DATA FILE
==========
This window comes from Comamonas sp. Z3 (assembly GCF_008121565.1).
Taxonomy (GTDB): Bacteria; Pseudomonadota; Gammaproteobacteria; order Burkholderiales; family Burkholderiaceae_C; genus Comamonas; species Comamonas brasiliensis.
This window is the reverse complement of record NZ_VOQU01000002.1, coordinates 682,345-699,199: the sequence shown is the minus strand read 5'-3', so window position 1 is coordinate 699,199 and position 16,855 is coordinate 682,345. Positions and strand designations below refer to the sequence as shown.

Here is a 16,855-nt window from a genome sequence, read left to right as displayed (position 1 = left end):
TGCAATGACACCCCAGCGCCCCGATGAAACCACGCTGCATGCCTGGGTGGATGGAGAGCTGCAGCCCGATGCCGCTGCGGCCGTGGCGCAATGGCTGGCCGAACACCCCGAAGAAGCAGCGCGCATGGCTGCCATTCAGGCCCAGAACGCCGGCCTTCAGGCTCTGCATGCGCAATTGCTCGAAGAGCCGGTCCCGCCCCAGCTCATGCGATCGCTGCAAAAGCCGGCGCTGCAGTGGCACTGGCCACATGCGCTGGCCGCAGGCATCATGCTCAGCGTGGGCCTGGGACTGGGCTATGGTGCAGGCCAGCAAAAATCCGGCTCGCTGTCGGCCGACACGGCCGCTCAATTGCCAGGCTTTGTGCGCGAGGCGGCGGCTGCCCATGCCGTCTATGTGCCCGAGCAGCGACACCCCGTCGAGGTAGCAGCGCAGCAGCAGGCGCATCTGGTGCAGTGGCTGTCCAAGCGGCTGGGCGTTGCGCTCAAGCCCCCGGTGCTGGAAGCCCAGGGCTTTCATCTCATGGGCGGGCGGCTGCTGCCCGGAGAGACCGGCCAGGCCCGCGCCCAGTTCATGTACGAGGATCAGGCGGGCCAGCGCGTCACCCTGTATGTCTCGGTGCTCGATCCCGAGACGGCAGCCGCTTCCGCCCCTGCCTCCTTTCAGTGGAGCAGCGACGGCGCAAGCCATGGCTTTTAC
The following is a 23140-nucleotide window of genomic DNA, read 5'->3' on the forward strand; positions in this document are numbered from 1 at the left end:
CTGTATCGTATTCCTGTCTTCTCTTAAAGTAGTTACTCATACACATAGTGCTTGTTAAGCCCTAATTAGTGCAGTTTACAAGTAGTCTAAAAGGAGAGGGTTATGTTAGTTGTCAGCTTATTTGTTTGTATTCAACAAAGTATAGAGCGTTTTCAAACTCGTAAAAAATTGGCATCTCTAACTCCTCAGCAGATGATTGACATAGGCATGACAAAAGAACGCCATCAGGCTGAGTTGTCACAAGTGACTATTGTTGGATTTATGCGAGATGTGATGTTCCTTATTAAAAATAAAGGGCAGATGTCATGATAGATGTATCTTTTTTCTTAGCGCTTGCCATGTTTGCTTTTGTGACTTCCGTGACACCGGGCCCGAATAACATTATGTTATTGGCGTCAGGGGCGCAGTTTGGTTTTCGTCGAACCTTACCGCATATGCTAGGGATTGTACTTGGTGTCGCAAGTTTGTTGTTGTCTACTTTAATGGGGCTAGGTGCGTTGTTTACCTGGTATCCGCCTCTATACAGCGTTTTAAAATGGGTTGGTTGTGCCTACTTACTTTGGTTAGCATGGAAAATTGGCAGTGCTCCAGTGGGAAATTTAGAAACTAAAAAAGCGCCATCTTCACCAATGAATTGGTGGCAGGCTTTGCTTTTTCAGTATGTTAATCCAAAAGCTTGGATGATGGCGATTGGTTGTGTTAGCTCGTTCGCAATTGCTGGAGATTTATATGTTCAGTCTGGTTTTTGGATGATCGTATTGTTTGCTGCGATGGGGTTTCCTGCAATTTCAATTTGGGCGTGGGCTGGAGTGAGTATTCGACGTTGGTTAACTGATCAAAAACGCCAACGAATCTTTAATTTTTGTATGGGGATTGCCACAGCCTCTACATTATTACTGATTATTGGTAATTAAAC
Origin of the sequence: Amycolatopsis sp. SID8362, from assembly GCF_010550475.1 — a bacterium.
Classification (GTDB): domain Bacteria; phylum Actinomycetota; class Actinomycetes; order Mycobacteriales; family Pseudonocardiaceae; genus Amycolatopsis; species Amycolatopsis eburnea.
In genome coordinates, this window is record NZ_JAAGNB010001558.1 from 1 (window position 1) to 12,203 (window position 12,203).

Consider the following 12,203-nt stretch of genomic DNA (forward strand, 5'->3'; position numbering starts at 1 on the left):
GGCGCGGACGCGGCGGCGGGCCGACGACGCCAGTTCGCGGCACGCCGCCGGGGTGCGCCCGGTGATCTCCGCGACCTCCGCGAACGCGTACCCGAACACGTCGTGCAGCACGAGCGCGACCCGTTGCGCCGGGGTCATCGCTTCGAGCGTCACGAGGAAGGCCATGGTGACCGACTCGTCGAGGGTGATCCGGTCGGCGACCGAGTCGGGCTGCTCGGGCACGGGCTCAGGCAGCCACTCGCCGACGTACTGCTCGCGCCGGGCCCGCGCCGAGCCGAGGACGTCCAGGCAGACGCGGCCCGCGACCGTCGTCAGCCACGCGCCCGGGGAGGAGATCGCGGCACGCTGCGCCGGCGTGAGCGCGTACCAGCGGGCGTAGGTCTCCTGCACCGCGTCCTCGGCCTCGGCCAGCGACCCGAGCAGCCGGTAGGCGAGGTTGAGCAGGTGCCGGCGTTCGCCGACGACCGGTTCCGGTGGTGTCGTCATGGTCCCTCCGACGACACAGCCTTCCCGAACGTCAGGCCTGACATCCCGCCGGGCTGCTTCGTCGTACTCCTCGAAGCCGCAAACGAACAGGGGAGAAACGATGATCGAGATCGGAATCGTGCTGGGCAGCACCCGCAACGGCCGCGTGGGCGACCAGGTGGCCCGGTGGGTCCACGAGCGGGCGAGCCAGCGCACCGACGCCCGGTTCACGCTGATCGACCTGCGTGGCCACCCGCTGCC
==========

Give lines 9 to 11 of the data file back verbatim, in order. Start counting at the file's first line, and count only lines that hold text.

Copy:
Classification (GTDB): domain Bacteria; phylum Actinomycetota; class Actinomycetes; order Mycobacteriales; family Pseudonocardiaceae; genus Amycolatopsis; species Amycolatopsis eburnea.
In genome coordinates, this window is record NZ_JAAGNB010001558.1 from 1 (window position 1) to 12,203 (window position 12,203).

Consider the following 12,203-nt stretch of genomic DNA (forward strand, 5'->3'; position numbering starts at 1 on the left):